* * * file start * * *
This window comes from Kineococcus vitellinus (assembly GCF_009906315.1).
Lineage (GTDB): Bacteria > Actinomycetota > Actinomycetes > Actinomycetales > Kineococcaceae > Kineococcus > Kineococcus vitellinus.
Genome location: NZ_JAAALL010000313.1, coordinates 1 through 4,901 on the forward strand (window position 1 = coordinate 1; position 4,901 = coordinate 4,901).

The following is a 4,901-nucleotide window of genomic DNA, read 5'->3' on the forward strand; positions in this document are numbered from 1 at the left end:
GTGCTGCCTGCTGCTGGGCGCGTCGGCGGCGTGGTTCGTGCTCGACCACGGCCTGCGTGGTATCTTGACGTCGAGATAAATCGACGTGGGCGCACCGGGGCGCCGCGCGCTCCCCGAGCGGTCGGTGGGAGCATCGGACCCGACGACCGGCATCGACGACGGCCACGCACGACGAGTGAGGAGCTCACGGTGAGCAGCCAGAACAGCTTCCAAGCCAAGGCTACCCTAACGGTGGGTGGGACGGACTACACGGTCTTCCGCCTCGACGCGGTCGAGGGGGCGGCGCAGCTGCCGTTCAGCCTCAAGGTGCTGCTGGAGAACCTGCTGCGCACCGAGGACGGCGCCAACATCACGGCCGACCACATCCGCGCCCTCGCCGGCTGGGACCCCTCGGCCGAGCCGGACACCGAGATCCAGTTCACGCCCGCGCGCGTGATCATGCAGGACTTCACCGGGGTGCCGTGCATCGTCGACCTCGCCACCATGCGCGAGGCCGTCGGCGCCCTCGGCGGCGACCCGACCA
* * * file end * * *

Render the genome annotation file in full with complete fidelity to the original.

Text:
This window comes from Kineococcus vitellinus (assembly GCF_009906315.1).
Lineage (GTDB): Bacteria > Actinomycetota > Actinomycetes > Actinomycetales > Kineococcaceae > Kineococcus > Kineococcus vitellinus.
Genome location: NZ_JAAALL010000313.1, coordinates 1 through 4,901 on the forward strand (window position 1 = coordinate 1; position 4,901 = coordinate 4,901).

The following is a 4,901-nucleotide window of genomic DNA, read 5'->3' on the forward strand; positions in this document are numbered from 1 at the left end:
GTGCTGCCTGCTGCTGGGCGCGTCGGCGGCGTGGTTCGTGCTCGACCACGGCCTGCGTGGTATCTTGACGTCGAGATAAATCGACGTGGGCGCACCGGGGCGCCGCGCGCTCCCCGAGCGGTCGGTGGGAGCATCGGACCCGACGACCGGCATCGACGACGGCCACGCACGACGAGTGAGGAGCTCACGGTGAGCAGCCAGAACAGCTTCCAAGCCAAGGCTACCCTAACGGTGGGTGGGACGGACTACACGGTCTTCCGCCTCGACGCGGTCGAGGGGGCGGCGCAGCTGCCGTTCAGCCTCAAGGTGCTGCTGGAGAACCTGCTGCGCACCGAGGACGGCGCCAACATCACGGCCGACCACATCCGCGCCCTCGCCGGCTGGGACCCCTCGGCCGAGCCGGACACCGAGATCCAGTTCACGCCCGCGCGCGTGATCATGCAGGACTTCACCGGGGTGCCGTGCATCGTCGACCTCGCCACCATGCGCGAGGCCGTCGGCGCCCTCGGCGGCGACCCGACCA